PORT ANGELES — A Thursday forum will kick off two weeks of city water fluoridation scrutiny that will culminate in a Nov. 6 advisory survey of 10,000 water users.
Council members will use the results when deciding whether to continue fluoridating city water pumped from the Elwha River.
A pledge made 10 years ago to the Washington Dental Service Foundation to do so ends after May 18, 2016.
The forum, which will begin at 6 p.m. at City Hall, 321 E. Fifth St., will feature committees for and against fluoridation.
Public comment, which will not be taken Thursday, will be accepted at a meeting from 6 p.m. to 9 p.m. Oct. 29 at the same location.
Earlier Thursday at 1 p.m., Clean Water for Clallam County will sponsor an “End Fluoridation Rally” at The Gateway transit center pavilion at Front and Lincoln streets, with a march to Olympic Medical Center at 939 Caroline St., beginning at 2:30 p.m.
The pro-fluoridation committee featured at Thursday’s forum is composed of Chairman Dr. Thomas Locke, Dr. Bri Butler, Dr. Todd Irwin and Dr. Madeleine Harrington.
The anti-fluoridation committee consists of committee Chairwoman Dr. Eloise Kailin, Dr. Bill Osmunsun and Stephanie Noblin.
The forum, moderated by Sue Erzen, past president of the Clallam County League of Women Voters, will include 10-minute opening remarks by each side.
In a recent interview, Kailin said fluoridation can cause fluorosis, which is marked by mottling of the teeth.
Kailin called fluoridation forced medication and said fluoride already is available in foods from Coca-Cola to broccoli.
Her group, the Yes for Clean Water Committee of Protect the Peninsula’s Future, has rented a billboard east of town and placed an anti-fluoridation message on it. The cost is more than $1,800 for six months.
The committees will have four minutes at Thursday’s forum to answer each of six questions selected by the City Council.
That will be followed by one minute each for rebuttals and 15 minutes each for closing statements.
“It’s going to be frighteningly compressed, and that’s going to affect the quality of what we can do, and that’s the way it is,” said Kailin, a retired physician and organizer and former president of Protect the Peninsula’s Future.
Locke said in a recent interview that the goal of his committee is to make the case that fluoridation is an effective public health strategy to fight tooth decay.
He said the science backing fluoridation has changed little in the past decade and that his group has cited 3,000 studies that back its effectiveness.
“This is a high-needs area in terms of rates of [tooth] decay,” Locke said.
“We have some of the poorest access to dental care in the state of Washington.
“We’re also going to make the case of the extraordinary safety record of it.”
Locke said the pro-fluoridation group, Keep Port Angeles Healthy, is not raising money but recently received a $1,000 unsolicited donation — he did not know the name of the donor — and is receiving support from the Washington Dental Service Foundation, which contributed $343,000 to purchase and install fluoridation equipment in 2006.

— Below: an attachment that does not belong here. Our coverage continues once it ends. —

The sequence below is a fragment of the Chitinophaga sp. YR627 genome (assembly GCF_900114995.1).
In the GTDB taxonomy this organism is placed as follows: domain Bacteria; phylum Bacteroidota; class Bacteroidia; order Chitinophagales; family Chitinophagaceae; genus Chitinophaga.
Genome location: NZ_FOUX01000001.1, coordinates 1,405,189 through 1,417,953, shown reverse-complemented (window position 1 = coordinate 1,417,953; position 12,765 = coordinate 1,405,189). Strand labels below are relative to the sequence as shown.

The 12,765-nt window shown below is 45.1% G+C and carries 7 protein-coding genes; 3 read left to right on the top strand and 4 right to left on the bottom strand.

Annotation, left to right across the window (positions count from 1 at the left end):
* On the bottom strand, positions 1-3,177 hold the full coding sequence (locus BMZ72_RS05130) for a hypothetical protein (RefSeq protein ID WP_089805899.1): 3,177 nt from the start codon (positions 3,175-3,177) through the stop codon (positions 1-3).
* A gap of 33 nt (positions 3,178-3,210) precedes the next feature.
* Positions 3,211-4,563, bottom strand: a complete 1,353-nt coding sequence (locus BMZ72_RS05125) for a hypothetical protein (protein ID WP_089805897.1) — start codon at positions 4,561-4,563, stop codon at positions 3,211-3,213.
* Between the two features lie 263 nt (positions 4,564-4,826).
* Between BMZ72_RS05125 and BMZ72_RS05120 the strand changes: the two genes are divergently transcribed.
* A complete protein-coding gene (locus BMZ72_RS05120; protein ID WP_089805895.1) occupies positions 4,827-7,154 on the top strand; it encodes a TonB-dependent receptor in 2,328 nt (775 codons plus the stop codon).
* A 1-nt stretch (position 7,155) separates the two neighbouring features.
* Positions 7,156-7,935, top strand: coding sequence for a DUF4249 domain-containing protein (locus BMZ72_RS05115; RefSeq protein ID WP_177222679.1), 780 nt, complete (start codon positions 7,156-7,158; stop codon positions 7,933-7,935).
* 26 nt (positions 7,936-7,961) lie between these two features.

“Mostly volunteer efforts is what we depend on,” Locke said.
Craig Fulton, public works and utilities director, on Tuesday estimated that the city spends $16,500 annually to buy fluorosilicic acid to add to the city’s water supply.
Labor is about $1,700 a year, while system maintenance and repair is $1,700 a year, making the total estimated annual cost $19,900.
On Nov. 6, approximately 10,000 advisory surveys will be mailed to city water customers at businesses and residences, including 1,500 Clallam County Public Utility District customers who live east of the city limits but who use city water.
The surveys, which will include postage-paid return envelopes and will not be included with customers’ regular utility bills, are due at City Hall or must be postmarked by Nov. 27.
City Manager Dan McKeen said Tuesday that up to 1,000 city water users will not receive surveys.
Those excluded live in apartment buildings with single water connections for which city water bills are received by building owners, not tenants.
“Tenants will not receive an advisory [survey],” McKeen said.
McKeen said those who do not receive an advisory survey can email their opinions to the City Council at email@example.com or drop off a letter at City Hall.
SIX QUESTIONS WILL be addressed at Thursday’s forum. They are:? ? What studies and reviews demonstrate the safety of community water fluoridation?
? ? What studies and reviews show that community water fluoridation works to prevent tooth decay?
? ? Who are the organizations that either support or object to water fluoridation?
? ? If a person wants to ingest fluoride, what other sources of fluoride are available?
? ? Please provide one prospective, randomized controlled trial of fluoridation’s efficacy. What modern, peer-reviewed published study, controlled for socioeconomic, racial and age factors, reports statistical significance supportive of claims of a 30 percent reduction in tooth decay?
? ? What accounts for the fact that the incidence of tooth decay in [nonfluoridated] developed countries, like [those in] Western Europe, has decreased at the same rate as in fluoridated cities in the United States?